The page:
ACBDA Brings Back an Old Favorite
ACB Diabetics in Action is bringing back its monthly conference calls. The first one will be on Wednesday, Dec. 11th at 9 p.m. Eastern time (6 p.m. Pacific). The conference is opened to anyone interested in diabetes. If you have a relative, friend or know someone who is diabetic or interested in diabetes, please tell them about the conference. The dial-in number is (712) 432-3675; follow the instructions to room 0. President Dee Clayton will preside over the conference this month. The topic will be "Sharing Ideas about How to Make It through the Holidays without Busting Your Diet." People are encouraged to bring their ideas and recipes that they have incorporated into their holiday meals.
If you are not on our listserv, we invite you to join by sending a blank e-mail message to ACBemail@example.com.
It's time to start thinking about renewing your membership for 2014. If you are not already a member, please think about joining us. You will receive a quarterly newsletter in the format of your choice: e-mail, braille, large print or cassette. When you send your dues of $10 in, please give your name, address, phone number and e-mail address; be sure to mention whether you are blind, legally blind, partially sighted, fully sighted, or visually impaired, and which format you would like to receive "The ACB Braille Forum" and DIA newsletter. If you join between Dec. 1, 2013 and Feb. 1, 2014, you will receive a small gift from ACBDA. Send your dues to Alice Ritchhart, 139 Altama Connector, Suite 188, Brunswick, GA 31525, and make checks or money orders payable to ACBDA.
At the ACB conference/convention each year we hold our business meeting and a seminar with interesting speakers. We have had luncheons, a breakfast and mixers in the past, but we always make sure to have time for fellowship.
We hold our board meetings on the first Wednesday of each month. Anyone is welcome to join the meeting at (712) 432-3675 and go to room 0. Only members are able to vote. Our president always announces the meeting date and time, along with the agenda, on our listserv.
Have a great and safe holiday!
GDUI Calls for National Service Animal Protection Law
Guide Dog Users, Inc. members from across the country are reporting a frightening and increasingly frequent incidence of attacks on their guide dogs by uncontrolled dogs they encounter on their routes through neighborhoods and city streets. Their guide dog's work has all too frequently been intentionally obstructed, stated GDUI president Laurie Mehta. She explains inadequate and inconsistent laws, far too often, prevent local law enforcement agencies from exercising the authority to view and treat these violent attacks as criminal acts. That is why the organization announced it will seek a national Service Animal Protection Law as a key component of its 2013 legislative agenda.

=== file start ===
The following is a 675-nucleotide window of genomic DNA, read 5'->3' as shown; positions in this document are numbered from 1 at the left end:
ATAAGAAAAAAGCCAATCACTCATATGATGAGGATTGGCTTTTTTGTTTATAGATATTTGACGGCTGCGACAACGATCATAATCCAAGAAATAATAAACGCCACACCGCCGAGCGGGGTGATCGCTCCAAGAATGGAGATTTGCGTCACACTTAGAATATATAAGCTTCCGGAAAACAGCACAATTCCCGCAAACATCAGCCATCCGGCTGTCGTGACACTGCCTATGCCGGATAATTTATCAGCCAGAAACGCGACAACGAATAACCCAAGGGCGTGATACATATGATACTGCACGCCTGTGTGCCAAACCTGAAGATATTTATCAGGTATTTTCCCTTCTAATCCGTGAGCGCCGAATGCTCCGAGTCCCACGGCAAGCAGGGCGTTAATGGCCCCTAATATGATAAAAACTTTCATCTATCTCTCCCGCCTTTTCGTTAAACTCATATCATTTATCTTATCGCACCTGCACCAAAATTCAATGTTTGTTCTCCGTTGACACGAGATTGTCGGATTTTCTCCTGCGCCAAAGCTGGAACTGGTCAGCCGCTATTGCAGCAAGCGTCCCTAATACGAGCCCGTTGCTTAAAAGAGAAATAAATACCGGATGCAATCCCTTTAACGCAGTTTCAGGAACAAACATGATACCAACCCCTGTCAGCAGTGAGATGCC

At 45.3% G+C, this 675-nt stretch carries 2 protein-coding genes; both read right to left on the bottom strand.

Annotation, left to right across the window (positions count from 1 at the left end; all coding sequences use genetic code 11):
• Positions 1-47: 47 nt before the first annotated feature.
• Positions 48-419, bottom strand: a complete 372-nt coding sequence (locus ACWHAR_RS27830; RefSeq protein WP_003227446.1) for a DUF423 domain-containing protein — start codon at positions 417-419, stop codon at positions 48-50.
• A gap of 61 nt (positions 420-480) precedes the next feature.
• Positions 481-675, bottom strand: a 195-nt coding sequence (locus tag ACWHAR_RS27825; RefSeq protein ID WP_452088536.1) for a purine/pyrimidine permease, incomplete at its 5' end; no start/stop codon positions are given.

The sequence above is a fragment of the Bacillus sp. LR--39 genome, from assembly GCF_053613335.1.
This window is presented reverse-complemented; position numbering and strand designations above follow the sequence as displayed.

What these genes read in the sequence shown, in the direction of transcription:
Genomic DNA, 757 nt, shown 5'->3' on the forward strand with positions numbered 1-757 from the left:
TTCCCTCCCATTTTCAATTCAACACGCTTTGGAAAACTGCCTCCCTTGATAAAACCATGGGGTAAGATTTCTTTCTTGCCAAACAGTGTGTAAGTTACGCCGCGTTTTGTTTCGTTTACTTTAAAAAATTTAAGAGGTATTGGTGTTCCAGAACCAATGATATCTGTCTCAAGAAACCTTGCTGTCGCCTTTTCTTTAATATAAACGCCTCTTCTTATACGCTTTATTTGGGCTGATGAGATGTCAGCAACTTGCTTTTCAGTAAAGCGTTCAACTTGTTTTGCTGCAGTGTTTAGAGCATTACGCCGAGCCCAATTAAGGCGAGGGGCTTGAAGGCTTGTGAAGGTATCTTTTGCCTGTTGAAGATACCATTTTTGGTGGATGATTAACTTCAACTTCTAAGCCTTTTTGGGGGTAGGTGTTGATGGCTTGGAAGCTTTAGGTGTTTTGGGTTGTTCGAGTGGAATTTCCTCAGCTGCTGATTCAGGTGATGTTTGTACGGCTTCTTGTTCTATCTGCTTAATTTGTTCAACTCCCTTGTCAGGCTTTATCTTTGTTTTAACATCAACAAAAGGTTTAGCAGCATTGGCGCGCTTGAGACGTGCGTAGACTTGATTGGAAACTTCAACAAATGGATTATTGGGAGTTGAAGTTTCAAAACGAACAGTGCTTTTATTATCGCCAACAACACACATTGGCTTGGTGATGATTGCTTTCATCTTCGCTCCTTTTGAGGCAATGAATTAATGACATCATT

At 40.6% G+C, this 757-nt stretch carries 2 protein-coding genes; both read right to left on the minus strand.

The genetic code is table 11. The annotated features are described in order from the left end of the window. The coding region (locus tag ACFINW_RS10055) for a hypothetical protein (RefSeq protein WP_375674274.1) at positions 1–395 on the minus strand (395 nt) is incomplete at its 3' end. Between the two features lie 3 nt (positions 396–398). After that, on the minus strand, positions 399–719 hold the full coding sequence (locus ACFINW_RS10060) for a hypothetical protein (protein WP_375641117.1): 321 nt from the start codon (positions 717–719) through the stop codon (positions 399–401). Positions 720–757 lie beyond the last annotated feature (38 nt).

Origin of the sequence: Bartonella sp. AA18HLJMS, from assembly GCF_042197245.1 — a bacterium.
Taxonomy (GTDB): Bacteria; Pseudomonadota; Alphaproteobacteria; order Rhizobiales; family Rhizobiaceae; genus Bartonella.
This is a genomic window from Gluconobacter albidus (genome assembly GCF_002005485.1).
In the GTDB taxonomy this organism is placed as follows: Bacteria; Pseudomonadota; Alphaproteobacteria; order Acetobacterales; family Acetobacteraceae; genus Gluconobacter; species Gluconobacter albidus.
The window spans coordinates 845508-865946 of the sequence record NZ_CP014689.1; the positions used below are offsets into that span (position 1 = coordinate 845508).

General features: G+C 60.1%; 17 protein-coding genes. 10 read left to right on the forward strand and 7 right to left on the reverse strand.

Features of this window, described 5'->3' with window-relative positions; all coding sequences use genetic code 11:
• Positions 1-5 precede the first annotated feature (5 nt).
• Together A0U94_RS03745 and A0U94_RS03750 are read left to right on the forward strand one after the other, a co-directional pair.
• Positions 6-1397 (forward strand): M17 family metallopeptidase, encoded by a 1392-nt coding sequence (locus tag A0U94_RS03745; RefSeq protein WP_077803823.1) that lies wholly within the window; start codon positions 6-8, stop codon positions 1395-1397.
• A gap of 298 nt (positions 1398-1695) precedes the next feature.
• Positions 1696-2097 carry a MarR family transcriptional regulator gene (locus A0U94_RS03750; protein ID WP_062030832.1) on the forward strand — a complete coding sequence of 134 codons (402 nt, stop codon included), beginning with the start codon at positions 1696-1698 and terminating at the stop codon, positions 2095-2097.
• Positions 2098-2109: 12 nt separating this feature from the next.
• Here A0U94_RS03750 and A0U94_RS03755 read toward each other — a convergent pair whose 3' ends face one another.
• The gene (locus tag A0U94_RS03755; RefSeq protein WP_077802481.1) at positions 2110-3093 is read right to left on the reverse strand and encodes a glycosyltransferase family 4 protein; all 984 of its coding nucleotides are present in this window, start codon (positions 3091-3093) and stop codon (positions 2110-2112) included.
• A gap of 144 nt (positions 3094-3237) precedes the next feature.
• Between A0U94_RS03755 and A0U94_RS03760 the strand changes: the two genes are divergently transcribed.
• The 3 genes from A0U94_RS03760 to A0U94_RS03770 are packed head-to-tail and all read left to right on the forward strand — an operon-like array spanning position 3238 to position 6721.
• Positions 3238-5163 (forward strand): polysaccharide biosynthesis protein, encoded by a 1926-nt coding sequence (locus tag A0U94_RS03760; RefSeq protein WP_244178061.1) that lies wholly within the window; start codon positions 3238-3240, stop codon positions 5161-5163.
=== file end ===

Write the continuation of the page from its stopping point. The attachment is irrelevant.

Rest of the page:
When GDUI conducted a survey of its members, 89 percent of the 119 respondents reported having experienced interference with their dogs, and 42 percent reported experiencing a full-blown attack against their guide dogs. Of those experiencing interference, nearly 51 percent were interfered with by the same dog more than once, 47 percent planned alternate routes to avoid known problem dogs, and almost 4 percent of the guide dogs who had been attacked had to retire from working altogether as a result of the trauma they experienced during an attack. Each guide dog, specially trained for this unique job, costs approximately $50,000.
GDUI's legislative committee chairman, Don Brown, stated the organization's intent is to have legislation with criminal penalties enacted, so pet owners will be motivated to exercise additional care to control their dogs when in public. For more information, contact Don Brown at (510) 484-8282 or e-mail firstname.lastname@example.org.
North Carolina Welcomes Mark Richert, Elects Officers
At its 2013 annual convention Sept. 27-29 in Greensboro, the North Carolina Council of the Blind welcomed keynote speaker and national guest Mark Richert, Esq., director of public policy, American Foundation for the Blind. In his remarks to the convention, Mark reviewed the evolution of regulations and legislation relating to people with disabilities. He emphasized the importance of persistence and patience, recognizing the need to pursue goals and objectives relentlessly and acknowledging the time necessary to effect change.
Other convention speakers represented the Governor Morehead School for the Blind; North Carolina Division of Services for the Blind; North Carolina Library for the Blind; Summit Credit Union; North Carolina Lions-Camp Dogwood; Industries of the Blind-Greensboro; International Civil Rights Center and Museum; and Vanda Pharmaceuticals.
Additionally, Iris Blackwell, NCCB's initial first-timer delegate to the ACB conference and convention, shared her experiences in Columbus.
Several officers completed their constitutional terms. So the members elected a new slate of officers: president, Tamika Polk of Greensboro; first vice president, Terry Lewis of Durham; second vice president, Gretha McLamb of Greensboro; secretary, Iris Blackwell of Durham; treasurer, Jane Ferrita of Burlington; members at large, James Snell of Granite Falls and Tim Snyder of Mount Olive. Outgoing president Allen Casey of Graham will remain on the board as immediate past president.